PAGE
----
Violation of a Protection Order
A protection order, more commonly known as a restraining order, is a court order requiring an individual to stay away from another person with no contact whatsoever. In Montana and mostly every other state, it is a crime to violate a protection order.
In the state of Montana, a temporary protection order can be continued for an extended amount of time or can also be continued for life, or a permanent protection order.
If a person makes contact with the person who filed the protection order against that certain person, then that person violated the protection order and will face criminal charges. Violating a protective order may also be considered stalking if the respondent repeatedly follows or contacts the petitioner and causes emotional distress or reasonable fear of bodily injury.
Attorney for Protection Order Violations in Helena, Montana
If you are facing charges for violating a protective order in Helena or anywhere else in Montana, contact Greg Beebe, an experienced criminal defense attorney at Beebe Law Firm who will fight for your violation.
Greg Beebe is an aggressive criminal defense attorney at Beebe Law Firm and is familiar with Montana's protection order laws and is ready to represent you. Call us today at 1 (406) 442-3625.
Greg represents residents in Lewis and Clark County, Missoula County, Gallatin County or other Montana Counties.
Helena Protection Order Violation Information Center
- Violation of a Protection Order
- Stalking in Violation of a Protection Order
Violation of a Protection Order
A person commits the offense of violation of an order of protection if the person, with knowledge of the order, purposely or knowingly violates a provision of a Temporary order for maintenance or support, temporary injunction or temporary restraining order.
- First offense - Up to six months in jail and a fine of up to $500
- Second offense – 24 hours to six months in jail and a fine of $200 to $500
- Third offense - Ten days in jail to two years in prison and a fine of $500 to $2,000
If there was an additional crime committed during the violation of the protection order, the penalties could become much more severe. Repeat restraining order violations can sometimes result in top-level felony charges and up to three years in prison.
The 1994 Violence Against Women (VAWA) requires that all valid orders of protection must be enforced wherever the violation occurs regardless of whether order was issued in another state, tribal court, commonwealth, territory or possession of the U.S. If the officer is presented with a paper copy of a protective order, there is no requirement to verify the terms and conditions of the order with the issuing state.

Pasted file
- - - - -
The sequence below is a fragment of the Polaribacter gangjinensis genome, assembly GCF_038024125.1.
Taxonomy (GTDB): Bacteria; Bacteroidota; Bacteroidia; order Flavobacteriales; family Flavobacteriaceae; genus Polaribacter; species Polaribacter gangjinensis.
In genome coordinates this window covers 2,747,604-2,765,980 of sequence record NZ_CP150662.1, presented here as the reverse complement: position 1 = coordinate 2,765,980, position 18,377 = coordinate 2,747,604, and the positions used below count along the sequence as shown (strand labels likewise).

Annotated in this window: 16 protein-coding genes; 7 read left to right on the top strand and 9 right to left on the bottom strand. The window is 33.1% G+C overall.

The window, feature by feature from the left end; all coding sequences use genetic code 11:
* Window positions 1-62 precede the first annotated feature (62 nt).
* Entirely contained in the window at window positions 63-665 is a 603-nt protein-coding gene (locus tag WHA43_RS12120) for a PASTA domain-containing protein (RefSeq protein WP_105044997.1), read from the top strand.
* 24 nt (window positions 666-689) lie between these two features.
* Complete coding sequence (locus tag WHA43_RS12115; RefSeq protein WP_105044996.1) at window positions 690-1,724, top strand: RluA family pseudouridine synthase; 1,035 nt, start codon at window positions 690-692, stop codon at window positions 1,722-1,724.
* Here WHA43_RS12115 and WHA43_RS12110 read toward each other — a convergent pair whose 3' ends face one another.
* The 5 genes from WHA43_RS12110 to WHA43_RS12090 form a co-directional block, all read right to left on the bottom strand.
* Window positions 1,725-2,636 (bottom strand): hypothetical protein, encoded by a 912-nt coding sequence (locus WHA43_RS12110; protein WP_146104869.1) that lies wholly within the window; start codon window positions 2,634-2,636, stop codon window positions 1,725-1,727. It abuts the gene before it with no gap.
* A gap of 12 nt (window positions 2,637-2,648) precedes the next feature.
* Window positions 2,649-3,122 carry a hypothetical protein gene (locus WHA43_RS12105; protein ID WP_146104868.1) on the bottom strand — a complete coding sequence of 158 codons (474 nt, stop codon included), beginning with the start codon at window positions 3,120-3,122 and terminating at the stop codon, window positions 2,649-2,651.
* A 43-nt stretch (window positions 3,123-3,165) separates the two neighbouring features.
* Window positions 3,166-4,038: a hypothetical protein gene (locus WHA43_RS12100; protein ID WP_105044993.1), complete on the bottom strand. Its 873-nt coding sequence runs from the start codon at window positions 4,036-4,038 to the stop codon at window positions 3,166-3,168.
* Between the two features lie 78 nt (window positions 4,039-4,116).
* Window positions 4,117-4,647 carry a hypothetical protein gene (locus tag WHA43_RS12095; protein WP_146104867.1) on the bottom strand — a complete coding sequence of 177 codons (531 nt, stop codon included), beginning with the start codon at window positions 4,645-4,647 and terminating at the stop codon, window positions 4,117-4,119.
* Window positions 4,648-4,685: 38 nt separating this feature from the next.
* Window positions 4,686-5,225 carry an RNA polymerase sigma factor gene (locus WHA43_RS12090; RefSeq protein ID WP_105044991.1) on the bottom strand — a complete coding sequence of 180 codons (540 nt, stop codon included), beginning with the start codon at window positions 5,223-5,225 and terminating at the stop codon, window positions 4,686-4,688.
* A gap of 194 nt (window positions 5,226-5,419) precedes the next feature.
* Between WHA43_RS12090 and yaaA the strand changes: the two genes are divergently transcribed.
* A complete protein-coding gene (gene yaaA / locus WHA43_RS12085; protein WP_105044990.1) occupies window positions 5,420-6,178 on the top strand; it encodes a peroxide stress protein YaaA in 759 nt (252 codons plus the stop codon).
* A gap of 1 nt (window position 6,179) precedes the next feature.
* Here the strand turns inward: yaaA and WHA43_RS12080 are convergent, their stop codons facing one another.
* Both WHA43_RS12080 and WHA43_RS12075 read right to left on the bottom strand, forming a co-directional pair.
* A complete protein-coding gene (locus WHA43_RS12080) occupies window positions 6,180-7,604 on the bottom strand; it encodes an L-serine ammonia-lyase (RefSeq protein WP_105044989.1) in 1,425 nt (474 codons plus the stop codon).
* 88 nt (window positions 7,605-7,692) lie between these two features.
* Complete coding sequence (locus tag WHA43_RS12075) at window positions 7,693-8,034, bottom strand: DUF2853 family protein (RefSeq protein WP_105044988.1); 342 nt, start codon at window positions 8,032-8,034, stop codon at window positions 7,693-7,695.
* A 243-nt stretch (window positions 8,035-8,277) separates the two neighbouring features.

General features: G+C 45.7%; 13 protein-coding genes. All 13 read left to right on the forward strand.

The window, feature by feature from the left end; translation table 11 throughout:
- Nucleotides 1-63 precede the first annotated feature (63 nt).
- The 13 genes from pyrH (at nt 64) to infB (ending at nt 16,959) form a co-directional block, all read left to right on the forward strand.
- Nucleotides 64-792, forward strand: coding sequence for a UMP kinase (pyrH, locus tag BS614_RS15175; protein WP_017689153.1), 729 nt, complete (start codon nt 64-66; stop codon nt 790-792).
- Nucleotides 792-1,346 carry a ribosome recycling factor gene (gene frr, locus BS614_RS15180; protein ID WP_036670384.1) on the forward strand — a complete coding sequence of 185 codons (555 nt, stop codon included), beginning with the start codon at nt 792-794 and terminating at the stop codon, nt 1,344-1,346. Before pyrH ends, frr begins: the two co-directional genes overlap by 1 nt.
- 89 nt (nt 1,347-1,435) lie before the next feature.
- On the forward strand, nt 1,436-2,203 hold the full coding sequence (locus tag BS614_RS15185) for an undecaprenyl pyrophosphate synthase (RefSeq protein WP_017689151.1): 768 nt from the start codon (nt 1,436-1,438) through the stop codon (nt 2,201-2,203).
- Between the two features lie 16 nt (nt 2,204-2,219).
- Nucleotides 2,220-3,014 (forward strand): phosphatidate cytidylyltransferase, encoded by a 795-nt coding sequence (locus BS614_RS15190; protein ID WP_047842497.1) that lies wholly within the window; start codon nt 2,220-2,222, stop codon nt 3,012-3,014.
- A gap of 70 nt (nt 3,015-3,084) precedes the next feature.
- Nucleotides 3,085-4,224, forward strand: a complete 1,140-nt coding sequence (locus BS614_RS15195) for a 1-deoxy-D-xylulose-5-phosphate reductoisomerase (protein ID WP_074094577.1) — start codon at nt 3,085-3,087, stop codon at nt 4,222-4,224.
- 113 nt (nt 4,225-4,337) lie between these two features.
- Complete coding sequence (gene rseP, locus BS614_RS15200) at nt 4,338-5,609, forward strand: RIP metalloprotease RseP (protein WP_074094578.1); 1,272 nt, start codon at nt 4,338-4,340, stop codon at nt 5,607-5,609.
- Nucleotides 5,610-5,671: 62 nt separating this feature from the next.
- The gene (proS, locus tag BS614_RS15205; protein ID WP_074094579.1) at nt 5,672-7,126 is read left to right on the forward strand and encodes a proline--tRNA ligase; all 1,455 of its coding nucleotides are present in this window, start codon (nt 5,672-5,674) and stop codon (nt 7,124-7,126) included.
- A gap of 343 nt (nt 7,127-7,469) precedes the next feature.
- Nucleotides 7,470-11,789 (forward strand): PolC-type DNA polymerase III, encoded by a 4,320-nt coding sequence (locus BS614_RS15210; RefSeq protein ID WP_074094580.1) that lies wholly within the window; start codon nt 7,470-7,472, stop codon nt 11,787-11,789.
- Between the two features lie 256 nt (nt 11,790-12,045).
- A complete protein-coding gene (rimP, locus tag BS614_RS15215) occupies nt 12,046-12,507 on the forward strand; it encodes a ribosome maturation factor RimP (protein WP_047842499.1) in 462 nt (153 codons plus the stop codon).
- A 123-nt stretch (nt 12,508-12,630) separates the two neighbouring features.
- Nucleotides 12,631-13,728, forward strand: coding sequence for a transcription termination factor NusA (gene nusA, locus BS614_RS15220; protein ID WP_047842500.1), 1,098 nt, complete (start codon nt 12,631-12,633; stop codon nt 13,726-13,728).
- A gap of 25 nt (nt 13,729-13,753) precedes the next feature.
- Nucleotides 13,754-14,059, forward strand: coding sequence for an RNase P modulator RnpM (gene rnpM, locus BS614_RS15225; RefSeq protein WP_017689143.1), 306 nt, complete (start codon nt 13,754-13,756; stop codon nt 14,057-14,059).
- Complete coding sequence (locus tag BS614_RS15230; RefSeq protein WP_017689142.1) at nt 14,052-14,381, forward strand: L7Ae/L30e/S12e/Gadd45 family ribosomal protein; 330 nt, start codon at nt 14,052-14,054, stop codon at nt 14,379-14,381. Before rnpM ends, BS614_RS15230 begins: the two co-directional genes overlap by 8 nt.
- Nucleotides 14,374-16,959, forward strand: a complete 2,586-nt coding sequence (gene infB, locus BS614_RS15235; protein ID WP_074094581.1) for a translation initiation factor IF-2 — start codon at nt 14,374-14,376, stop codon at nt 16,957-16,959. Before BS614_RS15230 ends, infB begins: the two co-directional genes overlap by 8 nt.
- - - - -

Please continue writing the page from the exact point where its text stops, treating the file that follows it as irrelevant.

Stalking in Violation of a Protection Order
Repeated violations of a restraining order can lead to charges of aggravated stalking.
Stalking in violation of a protective order is punishable by up to five years’ imprisonment and a fine of up to $10,000. Montana courts can also order the defendant to pay the victim for medical expenses, counseling, and any other costs that the court finds relevant.
Violation of a Protection Order – Visit the website of Montana's legislature to read more about violating a protection order and about Montana's statutes regarding definitions for violations of protection orders.
Finding a Protection Order Violation Attorney in Helena, Montana
The most common defense against the charge of violation of a restraining order is that the violation was not willful. If you are charged with violating a protection order and/or a domestic violence charge, you need to contact Greg Beebe at Beebe Law Firm immediately.
Greg Beebe at Beebe Law Firm is prepared to assist you, no matter what criminal charges you face. He fights charges throughout the State of Montana along with residents in Lewis and Clark County, Missoula County, Gallatin County or other Montana communities.
His offices are conveniently located at 1085 Helena Avenue in Helena, Montana, between Idaho Avenue and North Dakota Avenue. Call us today at 1 (406) 442-3625.
This article was last updated on Monday, August 1, 2016.